The purpose of this paper is to present findings concerning what logistics managers perceive as being difficult and challenging, and what implications this may have for further advances in the logistics discipline.
The point of departure for this study was to reflect on perceived problems, uncertainties, trends, and solutions in logistics, and how they are handled in the everyday work. The study was exploratory, inspired by grounded theory and aimed at providing grounds for further theory building in the area of real logistics.
The findings of this study was related to human, organizational and social aspects, i.e. how understanding and sense‐making can be accomplished in logistics efforts. A major outcome from this research endeavor was initial, empirically derived arguments toward theories of complex logistics.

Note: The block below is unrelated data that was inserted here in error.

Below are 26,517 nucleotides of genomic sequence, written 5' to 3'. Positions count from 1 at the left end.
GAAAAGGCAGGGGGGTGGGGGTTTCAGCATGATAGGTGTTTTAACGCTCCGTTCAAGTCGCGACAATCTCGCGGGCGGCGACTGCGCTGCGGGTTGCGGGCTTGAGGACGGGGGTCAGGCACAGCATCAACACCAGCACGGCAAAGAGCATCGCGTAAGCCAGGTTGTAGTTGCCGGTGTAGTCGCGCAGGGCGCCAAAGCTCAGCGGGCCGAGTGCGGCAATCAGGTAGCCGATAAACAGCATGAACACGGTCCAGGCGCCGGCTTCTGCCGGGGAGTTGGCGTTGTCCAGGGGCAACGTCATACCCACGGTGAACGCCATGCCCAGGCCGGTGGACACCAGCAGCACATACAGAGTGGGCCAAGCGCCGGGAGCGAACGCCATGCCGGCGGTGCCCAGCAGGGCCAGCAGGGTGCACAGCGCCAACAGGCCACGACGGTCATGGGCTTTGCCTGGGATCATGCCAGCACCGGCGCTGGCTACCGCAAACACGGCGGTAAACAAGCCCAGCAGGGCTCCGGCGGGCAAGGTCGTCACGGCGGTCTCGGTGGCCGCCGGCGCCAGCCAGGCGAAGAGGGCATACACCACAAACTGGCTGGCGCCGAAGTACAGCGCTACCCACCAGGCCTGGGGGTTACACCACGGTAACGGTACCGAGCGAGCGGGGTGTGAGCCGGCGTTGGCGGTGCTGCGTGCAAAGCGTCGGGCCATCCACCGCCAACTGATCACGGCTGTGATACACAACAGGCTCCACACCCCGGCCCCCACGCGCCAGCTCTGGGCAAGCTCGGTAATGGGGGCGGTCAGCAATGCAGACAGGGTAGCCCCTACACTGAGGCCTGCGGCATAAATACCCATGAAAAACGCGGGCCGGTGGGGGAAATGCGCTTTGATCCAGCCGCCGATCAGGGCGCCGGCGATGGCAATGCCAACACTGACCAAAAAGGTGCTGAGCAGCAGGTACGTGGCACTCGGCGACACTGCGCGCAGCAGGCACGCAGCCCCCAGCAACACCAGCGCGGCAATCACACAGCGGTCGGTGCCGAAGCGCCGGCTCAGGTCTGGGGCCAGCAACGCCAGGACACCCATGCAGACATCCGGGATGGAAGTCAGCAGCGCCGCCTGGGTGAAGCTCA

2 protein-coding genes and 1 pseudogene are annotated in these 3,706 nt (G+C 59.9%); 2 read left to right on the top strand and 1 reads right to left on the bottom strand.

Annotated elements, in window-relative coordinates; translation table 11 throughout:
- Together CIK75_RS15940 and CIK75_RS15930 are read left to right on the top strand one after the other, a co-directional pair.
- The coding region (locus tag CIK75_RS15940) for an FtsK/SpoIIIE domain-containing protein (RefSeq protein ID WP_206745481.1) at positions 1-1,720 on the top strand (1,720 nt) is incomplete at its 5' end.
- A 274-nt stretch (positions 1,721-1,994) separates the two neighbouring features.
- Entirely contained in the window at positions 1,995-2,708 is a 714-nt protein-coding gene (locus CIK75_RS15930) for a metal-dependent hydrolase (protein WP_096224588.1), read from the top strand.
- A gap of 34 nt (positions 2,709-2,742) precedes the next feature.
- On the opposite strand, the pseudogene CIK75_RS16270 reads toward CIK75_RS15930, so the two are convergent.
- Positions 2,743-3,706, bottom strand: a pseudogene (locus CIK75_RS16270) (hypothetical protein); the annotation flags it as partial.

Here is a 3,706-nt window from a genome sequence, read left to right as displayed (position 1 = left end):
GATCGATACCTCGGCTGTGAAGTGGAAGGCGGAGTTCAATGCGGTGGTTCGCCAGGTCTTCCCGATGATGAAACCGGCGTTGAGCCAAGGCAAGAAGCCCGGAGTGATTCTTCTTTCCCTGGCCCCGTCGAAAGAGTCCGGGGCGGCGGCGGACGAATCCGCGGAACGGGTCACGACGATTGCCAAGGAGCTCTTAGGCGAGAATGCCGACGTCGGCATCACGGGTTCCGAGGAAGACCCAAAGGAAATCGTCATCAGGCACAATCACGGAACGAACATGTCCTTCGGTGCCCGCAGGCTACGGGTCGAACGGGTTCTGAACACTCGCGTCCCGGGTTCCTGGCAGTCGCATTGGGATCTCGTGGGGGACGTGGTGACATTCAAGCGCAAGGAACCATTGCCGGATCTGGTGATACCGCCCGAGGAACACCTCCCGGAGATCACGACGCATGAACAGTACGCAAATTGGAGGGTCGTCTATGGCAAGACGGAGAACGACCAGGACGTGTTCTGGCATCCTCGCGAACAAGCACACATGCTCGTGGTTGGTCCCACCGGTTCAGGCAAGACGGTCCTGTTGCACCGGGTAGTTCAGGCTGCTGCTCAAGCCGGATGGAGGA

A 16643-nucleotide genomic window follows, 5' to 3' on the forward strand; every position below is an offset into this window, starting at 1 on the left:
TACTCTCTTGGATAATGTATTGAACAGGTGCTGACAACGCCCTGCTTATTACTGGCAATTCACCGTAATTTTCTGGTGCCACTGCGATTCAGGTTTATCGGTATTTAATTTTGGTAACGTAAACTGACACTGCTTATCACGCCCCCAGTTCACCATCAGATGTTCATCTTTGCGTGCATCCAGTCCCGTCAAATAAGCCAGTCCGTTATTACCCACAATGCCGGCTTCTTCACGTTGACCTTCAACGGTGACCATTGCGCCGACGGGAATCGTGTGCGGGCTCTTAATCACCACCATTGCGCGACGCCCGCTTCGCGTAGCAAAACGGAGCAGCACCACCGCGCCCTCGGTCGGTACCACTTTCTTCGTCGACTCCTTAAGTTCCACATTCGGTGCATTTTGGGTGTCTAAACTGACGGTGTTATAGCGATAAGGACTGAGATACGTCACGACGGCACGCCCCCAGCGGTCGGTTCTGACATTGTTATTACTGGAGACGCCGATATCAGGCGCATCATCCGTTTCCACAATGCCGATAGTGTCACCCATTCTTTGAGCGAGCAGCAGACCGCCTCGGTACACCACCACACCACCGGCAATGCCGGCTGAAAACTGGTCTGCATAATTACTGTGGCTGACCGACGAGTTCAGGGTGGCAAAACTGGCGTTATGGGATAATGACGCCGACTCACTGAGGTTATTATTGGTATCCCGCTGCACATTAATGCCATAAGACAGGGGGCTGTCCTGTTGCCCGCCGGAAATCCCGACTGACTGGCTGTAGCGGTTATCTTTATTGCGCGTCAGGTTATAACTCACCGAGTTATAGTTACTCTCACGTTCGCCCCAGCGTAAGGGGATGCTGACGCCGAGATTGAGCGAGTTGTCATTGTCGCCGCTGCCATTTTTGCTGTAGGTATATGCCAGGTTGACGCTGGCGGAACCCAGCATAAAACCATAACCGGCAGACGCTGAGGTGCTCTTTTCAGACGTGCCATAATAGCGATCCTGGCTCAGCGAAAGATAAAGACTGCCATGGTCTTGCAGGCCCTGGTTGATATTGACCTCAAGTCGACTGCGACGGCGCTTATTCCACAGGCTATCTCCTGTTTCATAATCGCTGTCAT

One primary finding of importance was the identification of understanding and sense‐making of concepts, techniques and models in logistics. Thus, future research is needed to provide insights and guidance on how human factors can be considered and elaborated by management in logistics situations.
Logistics complexity needs consideration when logistics processes and phenomena are approached to ensure increase understanding for people involved and affected, and for the sense‐making of logistics phenomena.
This paper contributes to knowledge and understanding of uncertainty and challenges in logistics with focus on human aspects and perception. Previously, most research has focused on structural aspects and quantitative factors.
Nilsson, F. (2006), "Logistics management in practice – towards theories of complex logistics", International Journal of Logistics Management, The, Vol. 17 No. 1, pp. 38-54. https://doi.org/10.1108/09574090610663428Download as .RIS
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